As parents we all want the best for our children. Every child is unique and so every child develops at a different rate and should only be assessed on a case by case basis. While there are milestones with walking and running the developing foot is a complex structure.
Children should never be in pain or limp when active. They should also be able to keep up with their peers during normal activities. If children are often tripping or falling, we recommend regular assessment of their feet along with walking and running patterns. We’ll also assess their shoes to identify potential problems and reduce any possible long term impact.
We’ve listed and discussed the major foot conditions we see and treat in children below:
Rolled in/out feet
Feet that turn in or out when walking or running can be part of normal development. We believe it is best to review if only 1 foot is affected or the condition is not improving over time.
Severs' Disease (Heel pain)
If your child experiences pain around the back of the heel bone, particularly after rest and activity, this could be the result of the Achilles tendon irritating the growth plate in the heel bone.
Babies are born with flat feet. It takes time to develop strength in their muscles and ligaments to form proper foot posture. Arches should start developing by aged 4, and be fully developed by aged 10.
There are three common factors that may cause turning out of the feet. These are external rotation of the hips, external leg rotation, flattening of the feet. There may also be some lesser factors such as twisting of the femur and conditions such as Legg-Calve-Perthes and Cererbral Palsy.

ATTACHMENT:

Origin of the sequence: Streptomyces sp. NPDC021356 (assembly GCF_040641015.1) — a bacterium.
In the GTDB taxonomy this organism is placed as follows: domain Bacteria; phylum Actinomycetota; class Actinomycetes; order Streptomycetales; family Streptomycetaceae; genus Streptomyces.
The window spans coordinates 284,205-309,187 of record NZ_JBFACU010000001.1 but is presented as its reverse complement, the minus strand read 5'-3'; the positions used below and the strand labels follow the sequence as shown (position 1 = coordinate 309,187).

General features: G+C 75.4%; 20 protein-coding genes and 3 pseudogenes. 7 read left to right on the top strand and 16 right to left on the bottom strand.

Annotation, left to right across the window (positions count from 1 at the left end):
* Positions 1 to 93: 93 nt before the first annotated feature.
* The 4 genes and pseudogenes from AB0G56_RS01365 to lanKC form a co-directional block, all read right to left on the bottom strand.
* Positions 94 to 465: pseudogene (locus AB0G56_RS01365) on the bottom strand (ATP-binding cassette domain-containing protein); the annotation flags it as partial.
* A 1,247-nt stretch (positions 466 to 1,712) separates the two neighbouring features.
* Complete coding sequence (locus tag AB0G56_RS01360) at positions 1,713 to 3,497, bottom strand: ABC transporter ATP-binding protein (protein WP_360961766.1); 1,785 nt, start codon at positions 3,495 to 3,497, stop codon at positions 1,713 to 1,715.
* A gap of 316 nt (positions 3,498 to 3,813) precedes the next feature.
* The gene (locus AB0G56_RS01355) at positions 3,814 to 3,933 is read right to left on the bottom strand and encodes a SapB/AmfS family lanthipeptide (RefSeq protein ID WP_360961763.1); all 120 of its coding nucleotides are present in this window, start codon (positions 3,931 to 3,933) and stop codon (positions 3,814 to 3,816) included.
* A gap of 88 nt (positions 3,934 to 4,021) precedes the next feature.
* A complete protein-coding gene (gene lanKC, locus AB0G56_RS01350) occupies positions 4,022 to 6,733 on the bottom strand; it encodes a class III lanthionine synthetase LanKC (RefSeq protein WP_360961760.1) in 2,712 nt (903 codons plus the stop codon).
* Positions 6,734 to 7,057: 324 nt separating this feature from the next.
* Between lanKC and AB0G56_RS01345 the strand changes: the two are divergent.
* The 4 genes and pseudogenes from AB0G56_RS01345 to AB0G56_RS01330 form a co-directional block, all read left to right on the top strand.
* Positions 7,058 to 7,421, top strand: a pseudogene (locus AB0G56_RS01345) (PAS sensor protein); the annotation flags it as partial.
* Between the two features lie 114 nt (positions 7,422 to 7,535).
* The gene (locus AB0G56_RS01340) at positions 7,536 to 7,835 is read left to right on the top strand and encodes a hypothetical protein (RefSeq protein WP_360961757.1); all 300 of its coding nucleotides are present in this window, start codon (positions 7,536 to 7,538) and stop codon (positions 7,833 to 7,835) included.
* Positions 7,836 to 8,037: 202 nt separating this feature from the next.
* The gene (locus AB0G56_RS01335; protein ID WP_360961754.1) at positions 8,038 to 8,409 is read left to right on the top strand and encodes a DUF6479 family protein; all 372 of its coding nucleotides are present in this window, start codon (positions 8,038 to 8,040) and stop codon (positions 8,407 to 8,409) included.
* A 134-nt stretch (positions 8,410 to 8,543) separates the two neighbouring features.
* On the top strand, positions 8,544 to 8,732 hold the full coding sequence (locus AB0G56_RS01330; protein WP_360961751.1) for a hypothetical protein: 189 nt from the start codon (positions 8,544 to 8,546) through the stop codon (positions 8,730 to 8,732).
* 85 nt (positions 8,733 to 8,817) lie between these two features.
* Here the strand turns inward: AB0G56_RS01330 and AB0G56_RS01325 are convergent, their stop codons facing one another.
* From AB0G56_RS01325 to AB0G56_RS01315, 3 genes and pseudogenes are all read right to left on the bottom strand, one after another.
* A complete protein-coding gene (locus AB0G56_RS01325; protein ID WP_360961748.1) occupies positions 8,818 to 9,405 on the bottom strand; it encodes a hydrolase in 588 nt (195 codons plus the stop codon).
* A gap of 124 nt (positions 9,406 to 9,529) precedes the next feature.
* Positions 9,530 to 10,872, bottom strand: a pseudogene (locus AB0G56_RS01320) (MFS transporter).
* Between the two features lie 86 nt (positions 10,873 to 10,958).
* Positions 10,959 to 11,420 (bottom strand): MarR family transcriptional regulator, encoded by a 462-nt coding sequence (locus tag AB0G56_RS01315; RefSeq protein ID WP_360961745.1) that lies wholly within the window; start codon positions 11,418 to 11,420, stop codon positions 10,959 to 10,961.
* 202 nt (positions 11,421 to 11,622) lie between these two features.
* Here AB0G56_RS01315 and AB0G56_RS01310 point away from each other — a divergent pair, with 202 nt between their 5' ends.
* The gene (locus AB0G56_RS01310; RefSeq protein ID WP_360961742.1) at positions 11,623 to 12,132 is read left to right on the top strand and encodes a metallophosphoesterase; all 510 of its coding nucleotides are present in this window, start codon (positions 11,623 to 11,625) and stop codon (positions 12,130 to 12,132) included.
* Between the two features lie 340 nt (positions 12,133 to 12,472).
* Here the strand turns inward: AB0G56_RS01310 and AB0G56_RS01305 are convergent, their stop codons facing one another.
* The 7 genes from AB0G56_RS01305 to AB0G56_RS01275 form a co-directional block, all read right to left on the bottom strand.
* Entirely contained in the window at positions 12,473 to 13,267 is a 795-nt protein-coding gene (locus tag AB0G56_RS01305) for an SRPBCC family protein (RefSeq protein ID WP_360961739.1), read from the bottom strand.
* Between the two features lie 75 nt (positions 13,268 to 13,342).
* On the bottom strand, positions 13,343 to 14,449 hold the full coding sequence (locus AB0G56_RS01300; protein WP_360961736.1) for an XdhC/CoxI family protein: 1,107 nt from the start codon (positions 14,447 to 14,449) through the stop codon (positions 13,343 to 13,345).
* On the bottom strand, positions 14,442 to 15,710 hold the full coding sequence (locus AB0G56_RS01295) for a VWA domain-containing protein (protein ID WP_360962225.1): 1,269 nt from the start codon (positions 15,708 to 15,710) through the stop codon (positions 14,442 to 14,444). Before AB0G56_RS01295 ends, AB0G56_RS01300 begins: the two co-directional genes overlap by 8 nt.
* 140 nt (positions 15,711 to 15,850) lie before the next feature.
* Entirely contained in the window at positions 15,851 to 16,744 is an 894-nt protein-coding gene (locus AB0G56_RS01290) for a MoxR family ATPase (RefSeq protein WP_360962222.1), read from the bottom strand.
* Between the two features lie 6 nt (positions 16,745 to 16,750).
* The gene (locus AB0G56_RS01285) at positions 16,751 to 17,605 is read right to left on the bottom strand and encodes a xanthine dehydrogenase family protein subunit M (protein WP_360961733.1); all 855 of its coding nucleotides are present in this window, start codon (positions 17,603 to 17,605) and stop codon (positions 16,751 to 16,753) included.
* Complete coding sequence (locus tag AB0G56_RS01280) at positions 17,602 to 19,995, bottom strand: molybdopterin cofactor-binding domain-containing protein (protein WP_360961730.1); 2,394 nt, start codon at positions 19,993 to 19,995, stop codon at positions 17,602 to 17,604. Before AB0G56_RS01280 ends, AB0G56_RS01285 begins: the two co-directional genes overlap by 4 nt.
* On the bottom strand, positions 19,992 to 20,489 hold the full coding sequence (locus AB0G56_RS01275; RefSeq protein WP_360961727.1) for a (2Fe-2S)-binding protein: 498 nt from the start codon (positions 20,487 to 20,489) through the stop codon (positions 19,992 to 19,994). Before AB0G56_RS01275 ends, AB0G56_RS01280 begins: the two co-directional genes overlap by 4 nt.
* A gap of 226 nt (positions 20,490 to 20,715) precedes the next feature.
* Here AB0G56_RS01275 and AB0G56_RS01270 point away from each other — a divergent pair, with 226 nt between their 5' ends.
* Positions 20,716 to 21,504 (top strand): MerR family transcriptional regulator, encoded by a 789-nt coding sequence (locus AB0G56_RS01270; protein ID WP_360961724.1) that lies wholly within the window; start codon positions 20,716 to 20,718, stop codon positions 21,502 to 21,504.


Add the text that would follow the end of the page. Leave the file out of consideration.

There are three main factors that cause turning in of the feet. These are internal rotation of the hips, internal leg rotation, metatarsus adductus (curving of the feet).
Throughout development, some children continue to walk on their toes. This can lead to shortening of the calf muscles, balance and postural problems plus difficulty wearing shoes.
The unusual bending of the lesser toes, sometimes under or over neighbouring toes can sometimes resolve with development. However, this condition often responds successfully to simple taping and soft splints.
Common in teenagers, this painful condition causing redness, swelling and infection. Ingrown toenails can be a result of genetics, disease, trauma, poor cutting technique, or footwear. If left too long, surgery may be required to successfully remove part of the nail. Less painful treatments can be performed if we see this condition during its early phase.
A growth caused by a strain of the human papilloma virus (HPV). It is contagious and can easily spread. Warts may become painful if hard skin builds up around it.
Callous and Corns
Not very common in children due to the properties of young skin. The thickening of the skin on the foot is the body's way of protecting the internal structures from pressure and damage.
Smelly, Sweaty Feet
Sweat creates an environment that promotes bacteria and fungus growth, which can damage the integrity of skin and nails. The smell is usually skin debris broken down by the bacteria. If your child has this condition, we can help treat and prevent it.
A fungal infection of the skin causing red, dry, flaking skin, usually between the toes or on the soles or sides of the feet. These infections can become itchy and painful.
We can provide effective treatment options, creams and prevention strategies.
These usually develop on the outer layer of skin to protect an area from repeated friction and force. Blisters present as a pocket of clear, or blood filled fluid, depending on the depth of skin irritation.
If left unchecked, blisters can become painful and infected.